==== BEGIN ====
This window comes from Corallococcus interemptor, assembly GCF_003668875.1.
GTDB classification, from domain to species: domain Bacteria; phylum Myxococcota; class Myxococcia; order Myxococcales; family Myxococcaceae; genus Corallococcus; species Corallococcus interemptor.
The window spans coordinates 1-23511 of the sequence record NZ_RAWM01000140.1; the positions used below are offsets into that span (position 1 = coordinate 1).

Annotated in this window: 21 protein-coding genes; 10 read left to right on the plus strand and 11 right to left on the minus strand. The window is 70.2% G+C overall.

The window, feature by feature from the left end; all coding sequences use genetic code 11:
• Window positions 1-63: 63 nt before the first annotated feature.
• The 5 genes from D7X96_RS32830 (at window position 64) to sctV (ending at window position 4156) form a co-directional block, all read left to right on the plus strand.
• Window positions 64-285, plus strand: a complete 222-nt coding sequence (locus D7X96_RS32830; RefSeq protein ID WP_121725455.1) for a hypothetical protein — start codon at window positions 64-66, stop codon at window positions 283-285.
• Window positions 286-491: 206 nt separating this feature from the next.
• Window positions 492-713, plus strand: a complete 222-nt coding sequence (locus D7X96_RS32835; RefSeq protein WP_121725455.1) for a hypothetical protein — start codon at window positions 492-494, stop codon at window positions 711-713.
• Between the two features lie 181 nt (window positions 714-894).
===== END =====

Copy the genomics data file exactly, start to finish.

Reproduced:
This window comes from Corallococcus interemptor, assembly GCF_003668875.1.
GTDB classification, from domain to species: domain Bacteria; phylum Myxococcota; class Myxococcia; order Myxococcales; family Myxococcaceae; genus Corallococcus; species Corallococcus interemptor.
The window spans coordinates 1-23511 of the sequence record NZ_RAWM01000140.1; the positions used below are offsets into that span (position 1 = coordinate 1).

Annotated in this window: 21 protein-coding genes; 10 read left to right on the plus strand and 11 right to left on the minus strand. The window is 70.2% G+C overall.

The window, feature by feature from the left end; all coding sequences use genetic code 11:
• Window positions 1-63: 63 nt before the first annotated feature.
• The 5 genes from D7X96_RS32830 (at window position 64) to sctV (ending at window position 4156) form a co-directional block, all read left to right on the plus strand.
• Window positions 64-285, plus strand: a complete 222-nt coding sequence (locus D7X96_RS32830; RefSeq protein ID WP_121725455.1) for a hypothetical protein — start codon at window positions 64-66, stop codon at window positions 283-285.
• Window positions 286-491: 206 nt separating this feature from the next.
• Window positions 492-713, plus strand: a complete 222-nt coding sequence (locus D7X96_RS32835; RefSeq protein WP_121725455.1) for a hypothetical protein — start codon at window positions 492-494, stop codon at window positions 711-713.
• Between the two features lie 181 nt (window positions 714-894).